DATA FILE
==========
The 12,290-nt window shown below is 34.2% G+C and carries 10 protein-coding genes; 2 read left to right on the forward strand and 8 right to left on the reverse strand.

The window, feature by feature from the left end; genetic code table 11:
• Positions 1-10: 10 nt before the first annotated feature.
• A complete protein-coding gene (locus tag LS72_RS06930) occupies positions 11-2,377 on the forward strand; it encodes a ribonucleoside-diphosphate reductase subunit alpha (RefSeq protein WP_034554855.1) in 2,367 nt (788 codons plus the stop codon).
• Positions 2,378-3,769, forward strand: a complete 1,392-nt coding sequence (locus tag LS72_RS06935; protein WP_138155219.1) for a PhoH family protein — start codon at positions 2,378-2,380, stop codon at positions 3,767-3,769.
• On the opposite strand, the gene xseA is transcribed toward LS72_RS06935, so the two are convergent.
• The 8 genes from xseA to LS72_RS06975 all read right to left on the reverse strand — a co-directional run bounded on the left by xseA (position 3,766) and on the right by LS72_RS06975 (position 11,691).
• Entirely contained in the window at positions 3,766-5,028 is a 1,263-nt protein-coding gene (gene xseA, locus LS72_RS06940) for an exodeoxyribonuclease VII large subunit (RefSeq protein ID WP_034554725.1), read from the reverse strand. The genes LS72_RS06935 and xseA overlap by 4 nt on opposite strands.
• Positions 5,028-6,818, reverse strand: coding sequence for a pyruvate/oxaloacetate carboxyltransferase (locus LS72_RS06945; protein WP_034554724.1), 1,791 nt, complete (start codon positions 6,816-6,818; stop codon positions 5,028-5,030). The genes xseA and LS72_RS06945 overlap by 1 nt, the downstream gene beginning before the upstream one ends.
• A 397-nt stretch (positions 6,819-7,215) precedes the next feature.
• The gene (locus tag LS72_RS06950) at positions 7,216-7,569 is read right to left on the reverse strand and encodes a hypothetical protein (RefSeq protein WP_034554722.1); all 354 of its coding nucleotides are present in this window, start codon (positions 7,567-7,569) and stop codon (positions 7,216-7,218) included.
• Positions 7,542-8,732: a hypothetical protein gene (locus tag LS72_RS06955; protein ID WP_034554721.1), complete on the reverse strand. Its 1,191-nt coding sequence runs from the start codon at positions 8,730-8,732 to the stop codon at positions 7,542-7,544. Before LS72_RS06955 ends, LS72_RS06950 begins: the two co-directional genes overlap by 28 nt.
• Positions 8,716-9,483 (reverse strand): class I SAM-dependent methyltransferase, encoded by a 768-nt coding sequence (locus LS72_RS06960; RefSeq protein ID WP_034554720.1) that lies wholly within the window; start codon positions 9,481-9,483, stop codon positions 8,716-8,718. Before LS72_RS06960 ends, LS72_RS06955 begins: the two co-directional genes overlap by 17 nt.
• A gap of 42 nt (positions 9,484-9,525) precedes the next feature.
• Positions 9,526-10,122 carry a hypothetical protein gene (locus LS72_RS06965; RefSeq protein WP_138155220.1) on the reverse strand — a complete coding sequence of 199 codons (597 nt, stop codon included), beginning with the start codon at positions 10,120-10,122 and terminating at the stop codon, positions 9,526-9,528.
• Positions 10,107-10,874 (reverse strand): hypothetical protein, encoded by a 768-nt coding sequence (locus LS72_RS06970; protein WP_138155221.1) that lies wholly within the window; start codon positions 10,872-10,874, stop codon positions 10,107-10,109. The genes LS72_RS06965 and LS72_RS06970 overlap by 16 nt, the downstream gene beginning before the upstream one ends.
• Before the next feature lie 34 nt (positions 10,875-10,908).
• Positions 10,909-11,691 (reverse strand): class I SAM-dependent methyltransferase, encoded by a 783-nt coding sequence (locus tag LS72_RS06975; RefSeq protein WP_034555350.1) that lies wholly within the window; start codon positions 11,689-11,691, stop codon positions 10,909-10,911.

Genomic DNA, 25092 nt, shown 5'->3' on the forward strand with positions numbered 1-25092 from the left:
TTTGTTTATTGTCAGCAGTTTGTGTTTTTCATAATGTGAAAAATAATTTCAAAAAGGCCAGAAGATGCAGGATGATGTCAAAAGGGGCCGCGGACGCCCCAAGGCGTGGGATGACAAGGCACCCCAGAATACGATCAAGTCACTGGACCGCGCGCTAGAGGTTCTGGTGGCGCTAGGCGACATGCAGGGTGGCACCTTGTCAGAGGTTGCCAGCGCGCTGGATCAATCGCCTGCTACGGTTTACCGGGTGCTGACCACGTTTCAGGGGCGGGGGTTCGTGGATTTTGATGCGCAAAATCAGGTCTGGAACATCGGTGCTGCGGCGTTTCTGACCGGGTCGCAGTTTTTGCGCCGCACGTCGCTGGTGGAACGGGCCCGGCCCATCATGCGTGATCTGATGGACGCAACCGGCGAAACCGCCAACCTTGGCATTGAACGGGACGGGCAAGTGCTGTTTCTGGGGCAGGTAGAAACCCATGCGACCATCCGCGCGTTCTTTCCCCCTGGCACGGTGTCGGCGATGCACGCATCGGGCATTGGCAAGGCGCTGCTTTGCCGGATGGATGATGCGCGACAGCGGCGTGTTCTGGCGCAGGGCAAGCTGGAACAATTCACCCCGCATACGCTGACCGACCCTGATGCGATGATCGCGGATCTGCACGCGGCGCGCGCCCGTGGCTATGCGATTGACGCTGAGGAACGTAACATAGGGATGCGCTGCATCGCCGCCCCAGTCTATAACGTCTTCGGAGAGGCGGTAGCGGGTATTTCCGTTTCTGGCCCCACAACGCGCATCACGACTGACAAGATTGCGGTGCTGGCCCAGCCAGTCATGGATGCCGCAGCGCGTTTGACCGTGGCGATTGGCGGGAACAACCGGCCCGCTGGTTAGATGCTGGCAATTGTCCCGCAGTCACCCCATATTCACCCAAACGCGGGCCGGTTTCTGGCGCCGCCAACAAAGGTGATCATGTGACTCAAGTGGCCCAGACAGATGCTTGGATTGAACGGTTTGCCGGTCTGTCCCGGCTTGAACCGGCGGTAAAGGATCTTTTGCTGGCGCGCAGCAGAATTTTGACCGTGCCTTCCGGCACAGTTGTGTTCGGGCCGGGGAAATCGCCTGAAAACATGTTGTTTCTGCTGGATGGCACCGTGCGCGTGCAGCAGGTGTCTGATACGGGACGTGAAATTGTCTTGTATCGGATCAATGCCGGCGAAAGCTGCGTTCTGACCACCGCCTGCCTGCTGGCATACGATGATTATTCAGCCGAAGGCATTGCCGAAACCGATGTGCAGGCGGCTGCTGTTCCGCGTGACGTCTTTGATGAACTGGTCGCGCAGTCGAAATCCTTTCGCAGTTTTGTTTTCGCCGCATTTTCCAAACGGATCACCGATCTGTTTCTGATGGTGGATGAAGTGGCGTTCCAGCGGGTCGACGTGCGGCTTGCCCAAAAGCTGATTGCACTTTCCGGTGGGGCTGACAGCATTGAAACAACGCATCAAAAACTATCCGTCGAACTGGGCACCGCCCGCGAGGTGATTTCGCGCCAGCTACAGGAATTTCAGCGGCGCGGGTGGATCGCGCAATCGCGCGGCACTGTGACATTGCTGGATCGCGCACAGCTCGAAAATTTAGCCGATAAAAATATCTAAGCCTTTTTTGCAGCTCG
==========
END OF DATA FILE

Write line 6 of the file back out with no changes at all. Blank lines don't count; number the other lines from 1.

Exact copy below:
• On the opposite strand, the gene xseA is transcribed toward LS72_RS06935, so the two are convergent.